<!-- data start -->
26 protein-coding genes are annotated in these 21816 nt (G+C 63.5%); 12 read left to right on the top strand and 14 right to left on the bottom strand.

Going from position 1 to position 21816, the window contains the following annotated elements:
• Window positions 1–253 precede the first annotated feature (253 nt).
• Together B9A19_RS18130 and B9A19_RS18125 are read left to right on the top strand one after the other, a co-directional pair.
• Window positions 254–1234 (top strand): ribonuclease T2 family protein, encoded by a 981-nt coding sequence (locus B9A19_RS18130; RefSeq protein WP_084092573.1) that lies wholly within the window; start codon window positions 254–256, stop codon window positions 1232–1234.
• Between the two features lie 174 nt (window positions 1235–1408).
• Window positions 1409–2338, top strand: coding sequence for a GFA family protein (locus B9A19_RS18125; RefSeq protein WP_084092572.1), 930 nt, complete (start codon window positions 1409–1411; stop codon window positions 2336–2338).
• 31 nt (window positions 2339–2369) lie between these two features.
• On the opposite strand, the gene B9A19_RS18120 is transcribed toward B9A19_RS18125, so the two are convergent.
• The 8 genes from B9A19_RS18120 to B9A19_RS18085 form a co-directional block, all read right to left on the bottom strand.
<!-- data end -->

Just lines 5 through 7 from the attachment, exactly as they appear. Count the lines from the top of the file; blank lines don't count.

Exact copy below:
• Window positions 254–1234 (top strand): ribonuclease T2 family protein, encoded by a 981-nt coding sequence (locus B9A19_RS18130; RefSeq protein WP_084092573.1) that lies wholly within the window; start codon window positions 254–256, stop codon window positions 1232–1234.
• Between the two features lie 174 nt (window positions 1235–1408).
• Window positions 1409–2338, top strand: coding sequence for a GFA family protein (locus B9A19_RS18125; RefSeq protein WP_084092572.1), 930 nt, complete (start codon window positions 1409–1411; stop codon window positions 2336–2338).